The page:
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misc HACKING file tweaks

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commit bb2474a27f05b5615689f74e787205aa32d3541b 1 parent 24f9f95
@rtomayko authored
Showing with 49 additions and 55 deletions.
  1. +49 −55 HACKING
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104 HACKING
@@ -1,14 +1,15 @@
HACKING
-This is a quick guide to hacking on the rpg source code.
+This is a quick guide to setting up a temporary working environment for hacking
+on the rpg source code.
-rpg is really a bunch of separate composeable programs, each in the unix
-style of doing one specific thing. Most of these programs are written in
-POSIX shell (rpg-*.sh files), a small few are written in Ruby (rpg-*.rb
-files). In either case, the programs are built as "rpg-<name>" (i.e.,
-without file extension) so that any program may be rewritten in a
-different source language and not effect the programs that rely on it.
-In the future, some of these may be ported to ANSI C.
+rpg is really a bunch of separate composeable programs, each in the unix style
+of doing one specific thing. Most of these programs are written in POSIX shell
+(rpg-*.sh files), a small few are written in Ruby (rpg-*.rb files), and one or
+two are written in ANSI C (rpg-*.c files). In any case, the programs are built
+as "rpg-<name>" (i.e., without file extension) so that any program may be
+rewritten in a different source language and not effect the programs that rely
+on it.
Grabbing the code
-----------------
@@ -21,22 +22,19 @@ If you haven't already:
Working out of a source directory
---------------------------------
-There's a special configure option for working out of a source
-directory:
+There's a special configure option for working out of a source directory:
./configure --development
-This generates default config.sh and config.mk files that cause the rpg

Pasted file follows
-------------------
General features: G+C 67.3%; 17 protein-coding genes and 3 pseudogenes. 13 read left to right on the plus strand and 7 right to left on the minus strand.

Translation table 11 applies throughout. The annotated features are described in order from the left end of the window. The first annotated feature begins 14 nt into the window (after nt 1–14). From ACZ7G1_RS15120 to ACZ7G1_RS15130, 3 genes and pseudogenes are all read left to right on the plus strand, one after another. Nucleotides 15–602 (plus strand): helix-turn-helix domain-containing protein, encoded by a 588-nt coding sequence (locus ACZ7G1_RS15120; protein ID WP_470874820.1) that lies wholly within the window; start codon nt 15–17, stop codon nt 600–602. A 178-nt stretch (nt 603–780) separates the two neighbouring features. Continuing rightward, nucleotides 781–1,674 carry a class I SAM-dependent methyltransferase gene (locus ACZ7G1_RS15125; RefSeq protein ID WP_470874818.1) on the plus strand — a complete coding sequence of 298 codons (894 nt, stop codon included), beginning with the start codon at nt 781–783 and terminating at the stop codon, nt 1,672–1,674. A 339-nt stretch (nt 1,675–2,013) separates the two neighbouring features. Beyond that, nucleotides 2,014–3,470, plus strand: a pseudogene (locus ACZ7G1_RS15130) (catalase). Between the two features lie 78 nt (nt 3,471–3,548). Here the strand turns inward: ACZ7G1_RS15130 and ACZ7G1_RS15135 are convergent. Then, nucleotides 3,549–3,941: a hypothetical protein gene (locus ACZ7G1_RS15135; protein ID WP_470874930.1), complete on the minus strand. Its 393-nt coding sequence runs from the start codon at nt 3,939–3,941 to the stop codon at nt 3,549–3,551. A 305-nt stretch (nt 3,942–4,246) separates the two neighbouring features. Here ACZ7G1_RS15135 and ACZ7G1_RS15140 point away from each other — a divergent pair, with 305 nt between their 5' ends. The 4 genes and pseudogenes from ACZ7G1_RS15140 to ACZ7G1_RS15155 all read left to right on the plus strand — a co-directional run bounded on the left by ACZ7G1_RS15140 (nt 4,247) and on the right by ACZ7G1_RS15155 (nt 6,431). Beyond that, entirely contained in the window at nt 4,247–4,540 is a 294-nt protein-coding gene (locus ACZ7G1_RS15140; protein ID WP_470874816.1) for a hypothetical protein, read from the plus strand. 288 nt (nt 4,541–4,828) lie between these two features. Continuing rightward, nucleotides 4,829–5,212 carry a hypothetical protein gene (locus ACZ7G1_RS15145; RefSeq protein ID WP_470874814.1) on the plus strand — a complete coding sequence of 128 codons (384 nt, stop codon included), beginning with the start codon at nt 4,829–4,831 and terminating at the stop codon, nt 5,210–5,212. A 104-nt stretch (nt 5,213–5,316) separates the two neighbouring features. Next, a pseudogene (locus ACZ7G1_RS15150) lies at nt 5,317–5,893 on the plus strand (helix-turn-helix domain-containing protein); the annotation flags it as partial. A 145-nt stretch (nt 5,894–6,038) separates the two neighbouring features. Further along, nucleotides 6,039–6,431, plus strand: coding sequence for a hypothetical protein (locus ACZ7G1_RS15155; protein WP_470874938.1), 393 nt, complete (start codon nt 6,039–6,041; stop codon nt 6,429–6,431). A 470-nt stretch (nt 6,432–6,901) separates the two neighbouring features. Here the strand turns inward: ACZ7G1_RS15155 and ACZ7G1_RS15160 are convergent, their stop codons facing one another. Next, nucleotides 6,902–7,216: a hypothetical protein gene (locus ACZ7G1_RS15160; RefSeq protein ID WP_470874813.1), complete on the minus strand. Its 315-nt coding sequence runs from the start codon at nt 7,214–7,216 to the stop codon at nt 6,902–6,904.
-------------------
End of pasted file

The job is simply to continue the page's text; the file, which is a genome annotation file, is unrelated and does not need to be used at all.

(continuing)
-programs run out of the current directory to use a temporary work area
-(<sourcedir>/work) for keep the database and installing files. Once
-`configure --development' is complete, add source dir at the beginning
-of your PATH and you should be all set:
+This generates default config.sh and config.mk files that cause the rpg programs
+to use a temporary work area (<sourcedir>/work) for keeping the various package
+databases and installing files. Once `configure --development' is complete, add
+the source dir at the beginning of your PATH and you should be all set:
PATH="$(pwd):$PATH"
-With the source directory on your PATH, the general workflow is to edit
-the "rpg-<name>.sh" and "rpg-<name>.rb" files, then run `make' to build
-"rpg-<name>".
+With the source directory on your PATH, the general workflow is to edit the
+rpg-<name>.sh and rpg-<name>.rb files, then run `make' to build rpg-<name>.
Then just execute them:
@@ -49,56 +47,52 @@ Then just execute them:
rpg-fetch sinatra 0.9.6
rpg-install sinatra 0.9.6
-There's a `make auto' target that sits in a loop and constantly looks
-for stuff to rebuild so you don't have to do so manually after every
-edit:
+There's also a `make auto' target that sits in a loop and constantly looks for
+stuff to rebuild so you don't have to do so manually after every edit:
make auto
-The way I work is with a screen(1) session horizontally split such that
-I have a normal shell prompt up top and a `make auto' session down below
-at ~15% height. Then I have vim going to the left of the terminal so
-that I can see the output from `make auto' while I'm editing. The make
-targets run syntax checks on the sh and ruby source so this is great for
-catching syntax errors early on.
+The way I work is with a screen(1) session horizontally split such that I have a
+normal shell prompt up top and a `make auto' session down below at ~15% height.
+Then I have vim going to the left of the terminal so that I can see the output
+from `make auto' while I'm editing. The make targets run syntax checks on the sh
+and ruby source so this is great for catching syntax errors early on.
New programs
------------
-To add a new program, create a "rpg-<name>.sh" or "rpg-<name>.rb" file